I begin this report from the electoral college in my neighbourhood, where about eighty of us have shut ourselves in  order to protect it during tomorrow’s referendum.  This may seem a little strange or ridiculous to British readers, but this  is actually happening in a country that calls itself a democratic member of the European Union.  At the request of the public prosecutor’s office,  the Supreme Court of the Justice of Catalonia has ordered all electoral colleges to close at 6 tomorrow morning in order to prevent the referendum on self-determination convoked some months ago by the Catalan government (Generalitat).

Hundreds of electoral colleges across Catalonia have been similarly occupied by peaceful protestors to prevent their closure,  and ensure that the vote takes place tomorrow.   Schools have been kept open since Friday evening in order to prevent them from being closed.

The last few weeks have been charged with high intensity.  The Spanish state has done everything possible to abort the referendum, from raiding printing shops without legal authority in search of papers and ballots to violating postal secrecy, by opening letters and confiscating magazines simply because they mentioned the referendum.  It has confiscated electoral papers, letters directed to members of electoral tables, electoral posters.

More than 150 websites have been closed – which fortunately were immediately reopened – in  addition to Google apps that gave information about which electoral colleges to vote at.  Police have tried to enter without authorisation the headquarters of a legal political party, the CUP ( Popular Unity Candidacy), and were only prevented by the rapid mobilisation of the people.  These police interventions reached a peak on  20 September,  when the Civil Guard arrested 14 officials and technicians from the Generalitat on charges of preparing the referendum.

Two of the arrests carried during this razzia (raid) were particularly serious.  In one case a woman was arrested in the street in front of her children as she was taking them to school.  The children had to be taken in a taxi without knowing who or why their mother had been arrested so violently.  In another incident, an official from the Generalitat was driving his car when a motorcycle and two cars blocked his path and seven or eight agents took him away,  as if were a narcotraficante or a terrorist.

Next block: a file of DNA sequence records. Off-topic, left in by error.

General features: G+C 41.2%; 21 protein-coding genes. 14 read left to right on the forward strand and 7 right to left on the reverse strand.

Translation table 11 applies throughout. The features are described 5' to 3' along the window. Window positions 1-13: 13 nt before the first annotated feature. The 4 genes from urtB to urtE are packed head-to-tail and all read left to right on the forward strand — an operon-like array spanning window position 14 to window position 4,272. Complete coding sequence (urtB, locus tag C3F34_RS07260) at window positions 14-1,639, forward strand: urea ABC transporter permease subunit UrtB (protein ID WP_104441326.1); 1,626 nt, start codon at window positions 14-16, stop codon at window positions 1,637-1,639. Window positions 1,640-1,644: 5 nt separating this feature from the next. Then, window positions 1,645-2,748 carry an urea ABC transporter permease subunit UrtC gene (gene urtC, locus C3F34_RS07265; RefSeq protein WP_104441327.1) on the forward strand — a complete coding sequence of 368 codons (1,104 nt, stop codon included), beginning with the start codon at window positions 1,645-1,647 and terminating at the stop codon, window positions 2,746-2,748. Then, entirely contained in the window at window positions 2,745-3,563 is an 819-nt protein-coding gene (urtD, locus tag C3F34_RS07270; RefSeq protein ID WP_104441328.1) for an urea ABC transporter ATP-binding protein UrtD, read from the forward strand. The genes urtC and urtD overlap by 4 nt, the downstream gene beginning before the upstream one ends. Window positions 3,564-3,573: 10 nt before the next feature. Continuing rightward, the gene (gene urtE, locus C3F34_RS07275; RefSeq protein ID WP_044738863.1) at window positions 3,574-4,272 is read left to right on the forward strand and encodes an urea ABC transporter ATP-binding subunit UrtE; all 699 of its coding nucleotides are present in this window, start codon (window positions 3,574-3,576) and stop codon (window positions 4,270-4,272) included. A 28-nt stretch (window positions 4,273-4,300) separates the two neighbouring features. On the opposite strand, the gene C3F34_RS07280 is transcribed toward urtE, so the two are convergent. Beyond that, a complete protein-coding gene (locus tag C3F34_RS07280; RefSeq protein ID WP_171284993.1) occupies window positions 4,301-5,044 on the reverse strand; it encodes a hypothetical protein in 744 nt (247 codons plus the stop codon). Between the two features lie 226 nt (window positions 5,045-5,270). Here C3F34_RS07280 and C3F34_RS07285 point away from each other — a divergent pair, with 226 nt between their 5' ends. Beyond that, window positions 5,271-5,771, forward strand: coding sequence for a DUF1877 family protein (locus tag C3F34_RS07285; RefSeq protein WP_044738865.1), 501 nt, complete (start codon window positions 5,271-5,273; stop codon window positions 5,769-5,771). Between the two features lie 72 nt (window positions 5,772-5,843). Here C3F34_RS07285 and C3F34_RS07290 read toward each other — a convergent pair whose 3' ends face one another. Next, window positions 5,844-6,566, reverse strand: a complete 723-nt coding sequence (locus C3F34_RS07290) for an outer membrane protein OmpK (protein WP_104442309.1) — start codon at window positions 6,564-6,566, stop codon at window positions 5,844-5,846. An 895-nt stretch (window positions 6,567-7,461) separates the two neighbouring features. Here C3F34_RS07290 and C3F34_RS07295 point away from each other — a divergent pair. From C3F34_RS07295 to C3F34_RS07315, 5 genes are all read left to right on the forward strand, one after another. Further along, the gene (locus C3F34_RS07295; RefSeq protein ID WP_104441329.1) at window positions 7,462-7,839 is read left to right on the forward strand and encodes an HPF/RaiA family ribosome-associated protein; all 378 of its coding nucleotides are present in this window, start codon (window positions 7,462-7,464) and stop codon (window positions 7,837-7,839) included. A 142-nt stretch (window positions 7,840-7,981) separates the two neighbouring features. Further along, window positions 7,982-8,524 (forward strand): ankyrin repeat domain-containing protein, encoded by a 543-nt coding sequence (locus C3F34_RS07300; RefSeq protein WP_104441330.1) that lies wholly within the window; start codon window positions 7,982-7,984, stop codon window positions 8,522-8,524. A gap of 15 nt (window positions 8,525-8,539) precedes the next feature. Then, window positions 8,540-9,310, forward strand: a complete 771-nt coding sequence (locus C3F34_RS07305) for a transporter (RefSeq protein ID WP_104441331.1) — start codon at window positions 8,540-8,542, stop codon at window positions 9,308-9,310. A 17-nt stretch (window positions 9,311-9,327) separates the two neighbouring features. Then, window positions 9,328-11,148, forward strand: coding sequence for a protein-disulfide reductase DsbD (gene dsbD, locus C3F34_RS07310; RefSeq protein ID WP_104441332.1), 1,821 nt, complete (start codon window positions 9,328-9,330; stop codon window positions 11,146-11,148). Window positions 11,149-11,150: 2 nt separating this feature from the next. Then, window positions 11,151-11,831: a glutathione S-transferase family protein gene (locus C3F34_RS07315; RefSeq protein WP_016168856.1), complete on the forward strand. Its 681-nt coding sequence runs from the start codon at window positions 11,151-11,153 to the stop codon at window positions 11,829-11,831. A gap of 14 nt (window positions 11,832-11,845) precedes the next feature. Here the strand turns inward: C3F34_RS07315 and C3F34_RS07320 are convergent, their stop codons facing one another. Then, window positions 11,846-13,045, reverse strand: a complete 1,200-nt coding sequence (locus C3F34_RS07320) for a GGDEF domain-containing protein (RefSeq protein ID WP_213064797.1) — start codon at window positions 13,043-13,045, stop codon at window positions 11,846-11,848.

All this was clearly intended to send a message.  In response to every  intervention the people have mobilised, protesting peacefully at printing shops with carnations. The arrests produced an immediate popular response. Outside the Department of the Economy, where some of the arrests took place, people began to gather in large numbers when they heard what was happening.  Within a few hours the centre of Barcelona was completely blocked by crowds calling the detainees to be set free.  Throughout this period,  popular pressure has continued to intensify. Everyday at 10 o’clock there was a cacerolada (pot-banging) and some two hundred people spent the night in front of the Supreme Court of Justice, before the detained officials were charged and released after making their declarations in handcuffs – something that very rarely happens.

In response the state brought in two Italian cruise ships and another from Tarragona to the port of Barcelona filled with police and Civil Guard from different parts of Spain.  This expeditionary force left its barracks fired up with shouts of ‘ Go for them!’ as if they were crusaders hunting infidels.

The demonstrations in solidarity with the detainees and the involvement of the whole of society have been the crucial determining factors in bringing together so many different sectors that have made the referendum possible.   Students have staged multiple demonstrations and occupied the University of Barcelona.  Firemen have helped with these demonstrations.  Longshoremen refused to supply the police cruise ships in the port.  Farmers used their tractors to slow traffic and cut roads.  Collectives of lawyers demonstrated against police legal irregularities.   Rural agents, teachers and taxi drivers offered to transport invalids or incapacitated people to polling stations.  Committees in Defense of the Referendum were organised by teachers, neighbourhood associations and political parties to protect the electoral colleges.